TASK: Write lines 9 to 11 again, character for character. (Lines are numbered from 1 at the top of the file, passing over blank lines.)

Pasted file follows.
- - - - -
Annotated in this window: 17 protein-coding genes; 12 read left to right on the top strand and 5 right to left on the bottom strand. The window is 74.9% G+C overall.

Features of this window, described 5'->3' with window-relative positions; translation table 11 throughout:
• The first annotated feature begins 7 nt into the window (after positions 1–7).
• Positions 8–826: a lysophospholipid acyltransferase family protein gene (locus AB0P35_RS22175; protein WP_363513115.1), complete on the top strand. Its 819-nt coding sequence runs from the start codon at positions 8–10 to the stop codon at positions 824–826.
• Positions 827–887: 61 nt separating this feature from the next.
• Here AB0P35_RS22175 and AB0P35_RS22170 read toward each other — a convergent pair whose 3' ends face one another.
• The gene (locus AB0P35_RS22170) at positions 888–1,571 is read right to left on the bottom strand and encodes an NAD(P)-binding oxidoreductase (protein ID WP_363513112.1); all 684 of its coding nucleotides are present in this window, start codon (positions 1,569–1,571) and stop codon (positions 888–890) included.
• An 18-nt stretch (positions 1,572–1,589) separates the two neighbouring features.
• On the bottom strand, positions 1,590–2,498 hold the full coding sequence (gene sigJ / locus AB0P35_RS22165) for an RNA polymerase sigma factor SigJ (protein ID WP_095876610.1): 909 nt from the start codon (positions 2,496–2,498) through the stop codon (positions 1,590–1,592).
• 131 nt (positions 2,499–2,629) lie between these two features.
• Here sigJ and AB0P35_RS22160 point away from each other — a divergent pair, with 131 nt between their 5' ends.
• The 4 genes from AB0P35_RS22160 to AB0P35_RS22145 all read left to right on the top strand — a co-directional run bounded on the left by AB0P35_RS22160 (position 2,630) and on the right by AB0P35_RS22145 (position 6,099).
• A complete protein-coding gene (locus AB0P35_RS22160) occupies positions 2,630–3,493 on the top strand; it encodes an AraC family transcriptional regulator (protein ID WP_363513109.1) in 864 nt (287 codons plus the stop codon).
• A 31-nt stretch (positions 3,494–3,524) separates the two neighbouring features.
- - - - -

• On the bottom strand, positions 1,590–2,498 hold the full coding sequence (gene sigJ / locus AB0P35_RS22165) for an RNA polymerase sigma factor SigJ (protein ID WP_095876610.1): 909 nt from the start codon (positions 2,496–2,498) through the stop codon (positions 1,590–1,592).
• 131 nt (positions 2,499–2,629) lie between these two features.
• Here sigJ and AB0P35_RS22160 point away from each other — a divergent pair, with 131 nt between their 5' ends.